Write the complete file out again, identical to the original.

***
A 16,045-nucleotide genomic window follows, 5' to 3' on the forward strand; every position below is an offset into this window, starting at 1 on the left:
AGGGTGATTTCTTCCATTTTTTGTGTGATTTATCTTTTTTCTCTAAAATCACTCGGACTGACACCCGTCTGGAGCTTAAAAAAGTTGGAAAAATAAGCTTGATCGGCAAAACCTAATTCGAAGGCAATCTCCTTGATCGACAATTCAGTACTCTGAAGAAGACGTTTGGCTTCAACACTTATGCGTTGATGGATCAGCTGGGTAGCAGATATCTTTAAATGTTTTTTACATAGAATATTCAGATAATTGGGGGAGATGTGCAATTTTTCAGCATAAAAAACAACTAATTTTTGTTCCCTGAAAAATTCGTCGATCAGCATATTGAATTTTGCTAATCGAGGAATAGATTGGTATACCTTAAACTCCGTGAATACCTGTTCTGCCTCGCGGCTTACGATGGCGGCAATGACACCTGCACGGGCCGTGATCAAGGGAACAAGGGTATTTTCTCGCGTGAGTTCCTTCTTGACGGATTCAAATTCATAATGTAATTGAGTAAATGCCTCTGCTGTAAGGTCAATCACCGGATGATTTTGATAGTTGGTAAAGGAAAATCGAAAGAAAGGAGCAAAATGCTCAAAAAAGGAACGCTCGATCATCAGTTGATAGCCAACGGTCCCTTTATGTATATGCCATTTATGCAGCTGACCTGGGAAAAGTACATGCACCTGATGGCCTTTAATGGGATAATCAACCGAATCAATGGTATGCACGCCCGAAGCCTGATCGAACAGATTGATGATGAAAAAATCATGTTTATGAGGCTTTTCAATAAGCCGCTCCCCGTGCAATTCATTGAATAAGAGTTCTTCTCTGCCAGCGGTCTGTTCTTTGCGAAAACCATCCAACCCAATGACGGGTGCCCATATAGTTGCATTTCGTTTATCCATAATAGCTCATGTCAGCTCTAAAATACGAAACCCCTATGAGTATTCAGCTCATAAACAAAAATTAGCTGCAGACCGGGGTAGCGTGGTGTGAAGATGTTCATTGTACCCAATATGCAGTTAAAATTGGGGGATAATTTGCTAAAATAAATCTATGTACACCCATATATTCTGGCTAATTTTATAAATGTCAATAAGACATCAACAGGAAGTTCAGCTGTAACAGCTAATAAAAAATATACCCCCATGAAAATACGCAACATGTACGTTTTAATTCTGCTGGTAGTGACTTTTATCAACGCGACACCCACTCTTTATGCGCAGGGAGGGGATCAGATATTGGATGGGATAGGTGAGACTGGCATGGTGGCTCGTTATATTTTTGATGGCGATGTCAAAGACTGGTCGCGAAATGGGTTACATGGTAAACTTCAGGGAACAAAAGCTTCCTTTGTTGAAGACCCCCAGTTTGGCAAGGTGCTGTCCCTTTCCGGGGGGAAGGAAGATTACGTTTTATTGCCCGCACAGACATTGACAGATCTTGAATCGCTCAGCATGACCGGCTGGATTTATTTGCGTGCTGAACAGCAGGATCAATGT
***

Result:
A 16,045-nucleotide genomic window follows, 5' to 3' on the forward strand; every position below is an offset into this window, starting at 1 on the left:
AGGGTGATTTCTTCCATTTTTTGTGTGATTTATCTTTTTTCTCTAAAATCACTCGGACTGACACCCGTCTGGAGCTTAAAAAAGTTGGAAAAATAAGCTTGATCGGCAAAACCTAATTCGAAGGCAATCTCCTTGATCGACAATTCAGTACTCTGAAGAAGACGTTTGGCTTCAACACTTATGCGTTGATGGATCAGCTGGGTAGCAGATATCTTTAAATGTTTTTTACATAGAATATTCAGATAATTGGGGGAGATGTGCAATTTTTCAGCATAAAAAACAACTAATTTTTGTTCCCTGAAAAATTCGTCGATCAGCATATTGAATTTTGCTAATCGAGGAATAGATTGGTATACCTTAAACTCCGTGAATACCTGTTCTGCCTCGCGGCTTACGATGGCGGCAATGACACCTGCACGGGCCGTGATCAAGGGAACAAGGGTATTTTCTCGCGTGAGTTCCTTCTTGACGGATTCAAATTCATAATGTAATTGAGTAAATGCCTCTGCTGTAAGGTCAATCACCGGATGATTTTGATAGTTGGTAAAGGAAAATCGAAAGAAAGGAGCAAAATGCTCAAAAAAGGAACGCTCGATCATCAGTTGATAGCCAACGGTCCCTTTATGTATATGCCATTTATGCAGCTGACCTGGGAAAAGTACATGCACCTGATGGCCTTTAATGGGATAATCAACCGAATCAATGGTATGCACGCCCGAAGCCTGATCGAACAGATTGATGATGAAAAAATCATGTTTATGAGGCTTTTCAATAAGCCGCTCCCCGTGCAATTCATTGAATAAGAGTTCTTCTCTGCCAGCGGTCTGTTCTTTGCGAAAACCATCCAACCCAATGACGGGTGCCCATATAGTTGCATTTCGTTTATCCATAATAGCTCATGTCAGCTCTAAAATACGAAACCCCTATGAGTATTCAGCTCATAAACAAAAATTAGCTGCAGACCGGGGTAGCGTGGTGTGAAGATGTTCATTGTACCCAATATGCAGTTAAAATTGGGGGATAATTTGCTAAAATAAATCTATGTACACCCATATATTCTGGCTAATTTTATAAATGTCAATAAGACATCAACAGGAAGTTCAGCTGTAACAGCTAATAAAAAATATACCCCCATGAAAATACGCAACATGTACGTTTTAATTCTGCTGGTAGTGACTTTTATCAACGCGACACCCACTCTTTATGCGCAGGGAGGGGATCAGATATTGGATGGGATAGGTGAGACTGGCATGGTGGCTCGTTATATTTTTGATGGCGATGTCAAAGACTGGTCGCGAAATGGGTTACATGGTAAACTTCAGGGAACAAAAGCTTCCTTTGTTGAAGACCCCCAGTTTGGCAAGGTGCTGTCCCTTTCCGGGGGGAAGGAAGATTACGTTTTATTGCCCGCACAGACATTGACAGATCTTGAATCGCTCAGCATGACCGGCTGGATTTATTTGCGTGCTGAACAGCAGGATCAATGT